Recognizing Heath Ceramics founder Edith Heath as a California design legend for her elegant designs accented by raw finishes, Heath and House decided to pair her legacy with those of two other greats — Charles and Ray Eames and Richard Neutra. After working through an arduous process of trial and error, House Industries fonts inspired by the Eameses and Neutra were applied to a series of tiles that later inspired a ceramic wall clock collection, both of which have been in production ever since.
“Along with Andy’s immense and unique talent comes a great collaborator,” said Petravic. “We’ve come to trust that, as the conversation goes one way, then the other and then off in yet another direction, we’re going to end up in a great place in the end.”
As to House Industries’ willingness to follow those other directions and learn from its own mistakes, it was the original drawings and hours of tweaking, proofing and redrawing of the stencil numbers for the Heath Ceramics clock project that ended up providing inspiration for another landmark House Industries work — Yorklyn Stencil, the house typeface of House Industries.
Co-founder Andy Cruz shares how an enthusiast’s disposition and a willingness to experiment helped build his font factory, House Industries
Even if you’ve never heard of House Industries, it’s safe to say you’ve seen its fonts and graphic design work. They’re everywhere, from drive-thru menus to record sleeves to children’s toy blocks to the signage associated with the modern-day burger joint Shake Shack.
House’s output is a connective tissue that runs between such cultural touchstones as hot-rod hero Ed “Big Daddy” Roth, iconic French fashion house and saddlery Hermès, midcentury designers Alexander Girard and Charles and Ray Eames, and renowned pottery and tile manufacturer Heath Ceramics.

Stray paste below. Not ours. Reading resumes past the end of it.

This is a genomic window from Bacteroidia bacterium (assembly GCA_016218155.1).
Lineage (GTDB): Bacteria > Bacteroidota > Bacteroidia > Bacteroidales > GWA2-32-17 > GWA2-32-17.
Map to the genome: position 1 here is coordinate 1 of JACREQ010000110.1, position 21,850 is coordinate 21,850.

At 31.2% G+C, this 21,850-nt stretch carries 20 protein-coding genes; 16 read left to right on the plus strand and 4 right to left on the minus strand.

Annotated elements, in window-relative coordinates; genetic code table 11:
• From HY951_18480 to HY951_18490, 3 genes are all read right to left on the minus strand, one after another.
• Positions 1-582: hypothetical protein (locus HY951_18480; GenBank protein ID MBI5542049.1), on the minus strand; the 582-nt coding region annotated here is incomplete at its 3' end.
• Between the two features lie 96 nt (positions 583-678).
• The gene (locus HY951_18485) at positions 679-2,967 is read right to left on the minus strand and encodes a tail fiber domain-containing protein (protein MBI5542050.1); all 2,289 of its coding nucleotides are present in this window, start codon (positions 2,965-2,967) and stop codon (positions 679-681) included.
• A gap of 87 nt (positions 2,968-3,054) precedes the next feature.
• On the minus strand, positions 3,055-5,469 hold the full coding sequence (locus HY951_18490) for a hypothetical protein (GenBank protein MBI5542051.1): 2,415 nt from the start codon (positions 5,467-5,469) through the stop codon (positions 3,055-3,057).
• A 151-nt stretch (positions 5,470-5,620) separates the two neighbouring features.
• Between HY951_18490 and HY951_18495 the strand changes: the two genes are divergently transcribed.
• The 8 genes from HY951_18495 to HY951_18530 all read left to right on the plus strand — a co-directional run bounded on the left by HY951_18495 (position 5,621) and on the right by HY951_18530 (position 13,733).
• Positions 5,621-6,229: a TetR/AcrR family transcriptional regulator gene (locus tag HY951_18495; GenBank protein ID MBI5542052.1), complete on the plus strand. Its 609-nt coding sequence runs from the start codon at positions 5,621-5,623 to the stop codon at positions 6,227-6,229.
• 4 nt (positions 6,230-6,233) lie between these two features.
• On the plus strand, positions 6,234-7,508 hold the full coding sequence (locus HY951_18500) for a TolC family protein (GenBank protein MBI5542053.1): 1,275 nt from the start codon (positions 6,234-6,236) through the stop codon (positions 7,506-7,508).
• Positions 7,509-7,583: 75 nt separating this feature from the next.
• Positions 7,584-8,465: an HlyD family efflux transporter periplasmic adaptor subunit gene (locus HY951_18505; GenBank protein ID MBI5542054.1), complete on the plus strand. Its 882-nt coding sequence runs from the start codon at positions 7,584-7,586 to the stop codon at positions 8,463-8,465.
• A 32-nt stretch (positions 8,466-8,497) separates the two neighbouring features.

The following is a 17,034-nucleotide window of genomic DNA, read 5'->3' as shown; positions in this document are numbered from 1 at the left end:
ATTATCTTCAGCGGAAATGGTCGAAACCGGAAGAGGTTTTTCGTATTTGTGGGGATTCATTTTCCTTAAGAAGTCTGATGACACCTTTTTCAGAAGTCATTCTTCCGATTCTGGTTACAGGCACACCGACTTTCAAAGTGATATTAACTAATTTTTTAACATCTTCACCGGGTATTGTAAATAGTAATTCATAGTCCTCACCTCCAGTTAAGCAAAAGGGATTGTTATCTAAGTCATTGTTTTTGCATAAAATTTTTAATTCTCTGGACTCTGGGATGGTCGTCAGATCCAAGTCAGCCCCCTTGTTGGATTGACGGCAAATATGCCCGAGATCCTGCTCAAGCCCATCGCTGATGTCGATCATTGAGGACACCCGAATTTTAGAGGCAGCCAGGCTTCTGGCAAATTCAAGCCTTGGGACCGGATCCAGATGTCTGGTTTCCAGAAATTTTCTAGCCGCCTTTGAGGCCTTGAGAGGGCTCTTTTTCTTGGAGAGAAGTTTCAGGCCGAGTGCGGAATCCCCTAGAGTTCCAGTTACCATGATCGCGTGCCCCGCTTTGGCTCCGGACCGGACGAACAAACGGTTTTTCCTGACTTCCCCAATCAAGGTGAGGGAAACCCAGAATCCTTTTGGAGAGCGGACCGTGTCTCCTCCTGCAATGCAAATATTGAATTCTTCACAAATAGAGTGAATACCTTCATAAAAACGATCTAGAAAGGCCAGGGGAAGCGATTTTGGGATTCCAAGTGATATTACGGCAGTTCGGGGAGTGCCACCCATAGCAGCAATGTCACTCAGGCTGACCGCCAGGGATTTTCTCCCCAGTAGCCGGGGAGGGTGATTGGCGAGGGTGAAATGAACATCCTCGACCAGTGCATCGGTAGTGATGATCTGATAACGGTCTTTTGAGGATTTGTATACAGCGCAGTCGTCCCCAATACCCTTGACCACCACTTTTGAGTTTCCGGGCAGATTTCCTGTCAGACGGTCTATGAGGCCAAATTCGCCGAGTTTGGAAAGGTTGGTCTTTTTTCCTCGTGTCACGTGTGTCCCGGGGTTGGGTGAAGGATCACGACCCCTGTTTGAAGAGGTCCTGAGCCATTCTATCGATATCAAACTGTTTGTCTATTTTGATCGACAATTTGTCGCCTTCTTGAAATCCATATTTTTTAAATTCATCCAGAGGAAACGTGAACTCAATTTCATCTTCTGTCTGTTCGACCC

House Industries was founded in Delaware in 1993 by graphic designers Andy Cruz and Rich Roat, when, in response to the overwhelmingly corporate clientele in Wilmington, the pair decided to develop their custom lettering into fonts they could sell as products. This additional income acted as a buffer, affording Cruz and Roat a certain measure of freedom when selecting clients and collaborations. Taking visual cues from their various influences and interests — hot rods, skateboarding, punk rock, cycling and modern design, among others — House Industries developed a reputation for enthusiastic experimentation and an idiosyncratic approach to type that has only grown over the years.
Soon much of their work and the stories behind it will be published in the book The Process Is the Inspiration and presented to the public in an exhibition in Henry Ford Museum of American Innovation. While preparing for the exhibition, Cruz took some time out of his busy schedule to speak with The Henry Ford Magazine about the underlying philosophy behind House Industries and its approach to collaboration.